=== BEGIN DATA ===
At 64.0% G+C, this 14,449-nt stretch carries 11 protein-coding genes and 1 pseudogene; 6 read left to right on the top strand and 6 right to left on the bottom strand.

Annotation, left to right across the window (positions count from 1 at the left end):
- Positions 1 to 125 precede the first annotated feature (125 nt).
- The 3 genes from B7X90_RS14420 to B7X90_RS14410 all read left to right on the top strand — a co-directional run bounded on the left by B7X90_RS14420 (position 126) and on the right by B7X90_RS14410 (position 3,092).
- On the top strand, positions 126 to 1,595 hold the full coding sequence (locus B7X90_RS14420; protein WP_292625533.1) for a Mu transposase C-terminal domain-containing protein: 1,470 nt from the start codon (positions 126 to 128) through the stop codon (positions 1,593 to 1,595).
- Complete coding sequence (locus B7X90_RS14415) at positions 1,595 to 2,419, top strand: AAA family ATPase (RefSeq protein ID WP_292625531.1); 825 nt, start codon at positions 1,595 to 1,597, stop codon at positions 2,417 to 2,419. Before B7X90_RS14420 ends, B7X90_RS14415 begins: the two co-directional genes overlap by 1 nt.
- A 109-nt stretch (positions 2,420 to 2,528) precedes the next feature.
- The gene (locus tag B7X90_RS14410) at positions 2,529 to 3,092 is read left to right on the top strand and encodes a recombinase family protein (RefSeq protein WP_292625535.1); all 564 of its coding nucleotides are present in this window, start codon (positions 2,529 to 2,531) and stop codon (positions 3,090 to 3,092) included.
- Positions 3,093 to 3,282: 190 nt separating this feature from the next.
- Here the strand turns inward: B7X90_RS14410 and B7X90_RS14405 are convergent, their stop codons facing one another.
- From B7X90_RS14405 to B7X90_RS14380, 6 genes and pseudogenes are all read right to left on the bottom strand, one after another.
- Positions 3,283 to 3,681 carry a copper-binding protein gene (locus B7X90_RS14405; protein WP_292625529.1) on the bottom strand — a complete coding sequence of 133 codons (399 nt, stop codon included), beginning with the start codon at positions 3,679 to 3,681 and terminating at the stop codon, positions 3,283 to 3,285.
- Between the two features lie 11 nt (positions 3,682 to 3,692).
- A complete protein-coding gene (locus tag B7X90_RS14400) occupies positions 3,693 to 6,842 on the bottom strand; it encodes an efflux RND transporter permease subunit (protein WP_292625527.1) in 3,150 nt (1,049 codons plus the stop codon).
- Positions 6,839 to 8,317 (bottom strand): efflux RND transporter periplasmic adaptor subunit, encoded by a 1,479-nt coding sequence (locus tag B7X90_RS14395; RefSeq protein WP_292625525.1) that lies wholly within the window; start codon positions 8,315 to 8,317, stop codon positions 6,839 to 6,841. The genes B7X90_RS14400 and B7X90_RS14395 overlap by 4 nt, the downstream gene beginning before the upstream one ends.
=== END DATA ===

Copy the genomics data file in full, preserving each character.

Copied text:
At 64.0% G+C, this 14,449-nt stretch carries 11 protein-coding genes and 1 pseudogene; 6 read left to right on the top strand and 6 right to left on the bottom strand.

Annotation, left to right across the window (positions count from 1 at the left end):
- Positions 1 to 125 precede the first annotated feature (125 nt).
- The 3 genes from B7X90_RS14420 to B7X90_RS14410 all read left to right on the top strand — a co-directional run bounded on the left by B7X90_RS14420 (position 126) and on the right by B7X90_RS14410 (position 3,092).
- On the top strand, positions 126 to 1,595 hold the full coding sequence (locus B7X90_RS14420; protein WP_292625533.1) for a Mu transposase C-terminal domain-containing protein: 1,470 nt from the start codon (positions 126 to 128) through the stop codon (positions 1,593 to 1,595).
- Complete coding sequence (locus B7X90_RS14415) at positions 1,595 to 2,419, top strand: AAA family ATPase (RefSeq protein ID WP_292625531.1); 825 nt, start codon at positions 1,595 to 1,597, stop codon at positions 2,417 to 2,419. Before B7X90_RS14420 ends, B7X90_RS14415 begins: the two co-directional genes overlap by 1 nt.
- A 109-nt stretch (positions 2,420 to 2,528) precedes the next feature.
- The gene (locus tag B7X90_RS14410) at positions 2,529 to 3,092 is read left to right on the top strand and encodes a recombinase family protein (RefSeq protein WP_292625535.1); all 564 of its coding nucleotides are present in this window, start codon (positions 2,529 to 2,531) and stop codon (positions 3,090 to 3,092) included.
- Positions 3,093 to 3,282: 190 nt separating this feature from the next.
- Here the strand turns inward: B7X90_RS14410 and B7X90_RS14405 are convergent, their stop codons facing one another.
- From B7X90_RS14405 to B7X90_RS14380, 6 genes and pseudogenes are all read right to left on the bottom strand, one after another.
- Positions 3,283 to 3,681 carry a copper-binding protein gene (locus B7X90_RS14405; protein WP_292625529.1) on the bottom strand — a complete coding sequence of 133 codons (399 nt, stop codon included), beginning with the start codon at positions 3,679 to 3,681 and terminating at the stop codon, positions 3,283 to 3,285.
- Between the two features lie 11 nt (positions 3,682 to 3,692).
- A complete protein-coding gene (locus tag B7X90_RS14400) occupies positions 3,693 to 6,842 on the bottom strand; it encodes an efflux RND transporter permease subunit (protein WP_292625527.1) in 3,150 nt (1,049 codons plus the stop codon).
- Positions 6,839 to 8,317 (bottom strand): efflux RND transporter periplasmic adaptor subunit, encoded by a 1,479-nt coding sequence (locus tag B7X90_RS14395; RefSeq protein WP_292625525.1) that lies wholly within the window; start codon positions 8,315 to 8,317, stop codon positions 6,839 to 6,841. The genes B7X90_RS14400 and B7X90_RS14395 overlap by 4 nt, the downstream gene beginning before the upstream one ends.